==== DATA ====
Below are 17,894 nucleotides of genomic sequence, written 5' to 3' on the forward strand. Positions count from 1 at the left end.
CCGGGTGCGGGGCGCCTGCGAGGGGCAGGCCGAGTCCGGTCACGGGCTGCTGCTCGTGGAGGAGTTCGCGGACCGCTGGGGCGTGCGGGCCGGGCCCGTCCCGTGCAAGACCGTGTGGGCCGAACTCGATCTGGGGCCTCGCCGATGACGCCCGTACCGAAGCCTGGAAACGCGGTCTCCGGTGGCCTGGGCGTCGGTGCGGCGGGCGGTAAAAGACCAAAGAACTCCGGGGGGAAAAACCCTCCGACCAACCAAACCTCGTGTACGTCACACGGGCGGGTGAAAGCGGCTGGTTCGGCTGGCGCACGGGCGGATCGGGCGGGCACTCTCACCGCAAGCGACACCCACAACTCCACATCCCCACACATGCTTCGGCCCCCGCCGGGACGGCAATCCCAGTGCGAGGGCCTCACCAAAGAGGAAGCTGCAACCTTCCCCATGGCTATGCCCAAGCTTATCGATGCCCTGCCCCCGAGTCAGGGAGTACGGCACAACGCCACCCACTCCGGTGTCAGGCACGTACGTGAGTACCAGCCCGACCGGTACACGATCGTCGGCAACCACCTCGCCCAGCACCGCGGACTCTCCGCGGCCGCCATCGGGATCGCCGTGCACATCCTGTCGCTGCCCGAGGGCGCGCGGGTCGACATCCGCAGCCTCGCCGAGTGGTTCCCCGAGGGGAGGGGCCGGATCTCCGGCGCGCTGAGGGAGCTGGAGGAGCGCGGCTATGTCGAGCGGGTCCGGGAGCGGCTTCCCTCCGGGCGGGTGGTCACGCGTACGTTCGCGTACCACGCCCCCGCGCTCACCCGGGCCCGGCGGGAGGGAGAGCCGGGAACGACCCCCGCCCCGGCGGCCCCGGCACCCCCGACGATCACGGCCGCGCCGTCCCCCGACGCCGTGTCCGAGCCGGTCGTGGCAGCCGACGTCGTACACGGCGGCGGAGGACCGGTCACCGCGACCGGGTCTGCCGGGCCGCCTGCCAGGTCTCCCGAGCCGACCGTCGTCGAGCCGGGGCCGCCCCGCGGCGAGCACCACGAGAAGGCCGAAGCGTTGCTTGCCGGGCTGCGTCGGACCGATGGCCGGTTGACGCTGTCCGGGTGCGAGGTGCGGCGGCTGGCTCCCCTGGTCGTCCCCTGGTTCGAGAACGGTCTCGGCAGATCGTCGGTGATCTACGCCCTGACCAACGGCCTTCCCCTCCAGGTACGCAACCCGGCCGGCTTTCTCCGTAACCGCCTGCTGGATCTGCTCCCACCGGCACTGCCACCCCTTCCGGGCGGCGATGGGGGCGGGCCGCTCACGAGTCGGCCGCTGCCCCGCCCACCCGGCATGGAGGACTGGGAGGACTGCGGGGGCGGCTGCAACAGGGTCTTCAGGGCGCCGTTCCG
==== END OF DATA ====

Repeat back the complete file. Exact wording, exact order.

Below are 17,894 nucleotides of genomic sequence, written 5' to 3' on the forward strand. Positions count from 1 at the left end.
CCGGGTGCGGGGCGCCTGCGAGGGGCAGGCCGAGTCCGGTCACGGGCTGCTGCTCGTGGAGGAGTTCGCGGACCGCTGGGGCGTGCGGGCCGGGCCCGTCCCGTGCAAGACCGTGTGGGCCGAACTCGATCTGGGGCCTCGCCGATGACGCCCGTACCGAAGCCTGGAAACGCGGTCTCCGGTGGCCTGGGCGTCGGTGCGGCGGGCGGTAAAAGACCAAAGAACTCCGGGGGGAAAAACCCTCCGACCAACCAAACCTCGTGTACGTCACACGGGCGGGTGAAAGCGGCTGGTTCGGCTGGCGCACGGGCGGATCGGGCGGGCACTCTCACCGCAAGCGACACCCACAACTCCACATCCCCACACATGCTTCGGCCCCCGCCGGGACGGCAATCCCAGTGCGAGGGCCTCACCAAAGAGGAAGCTGCAACCTTCCCCATGGCTATGCCCAAGCTTATCGATGCCCTGCCCCCGAGTCAGGGAGTACGGCACAACGCCACCCACTCCGGTGTCAGGCACGTACGTGAGTACCAGCCCGACCGGTACACGATCGTCGGCAACCACCTCGCCCAGCACCGCGGACTCTCCGCGGCCGCCATCGGGATCGCCGTGCACATCCTGTCGCTGCCCGAGGGCGCGCGGGTCGACATCCGCAGCCTCGCCGAGTGGTTCCCCGAGGGGAGGGGCCGGATCTCCGGCGCGCTGAGGGAGCTGGAGGAGCGCGGCTATGTCGAGCGGGTCCGGGAGCGGCTTCCCTCCGGGCGGGTGGTCACGCGTACGTTCGCGTACCACGCCCCCGCGCTCACCCGGGCCCGGCGGGAGGGAGAGCCGGGAACGACCCCCGCCCCGGCGGCCCCGGCACCCCCGACGATCACGGCCGCGCCGTCCCCCGACGCCGTGTCCGAGCCGGTCGTGGCAGCCGACGTCGTACACGGCGGCGGAGGACCGGTCACCGCGACCGGGTCTGCCGGGCCGCCTGCCAGGTCTCCCGAGCCGACCGTCGTCGAGCCGGGGCCGCCCCGCGGCGAGCACCACGAGAAGGCCGAAGCGTTGCTTGCCGGGCTGCGTCGGACCGATGGCCGGTTGACGCTGTCCGGGTGCGAGGTGCGGCGGCTGGCTCCCCTGGTCGTCCCCTGGTTCGAGAACGGTCTCGGCAGATCGTCGGTGATCTACGCCCTGACCAACGGCCTTCCCCTCCAGGTACGCAACCCGGCCGGCTTTCTCCGTAACCGCCTGCTGGATCTGCTCCCACCGGCACTGCCACCCCTTCCGGGCGGCGATGGGGGCGGGCCGCTCACGAGTCGGCCGCTGCCCCGCCCACCCGGCATGGAGGACTGGGAGGACTGCGGGGGCGGCTGCAACAGGGTCTTCAGGGCGCCGTTCCG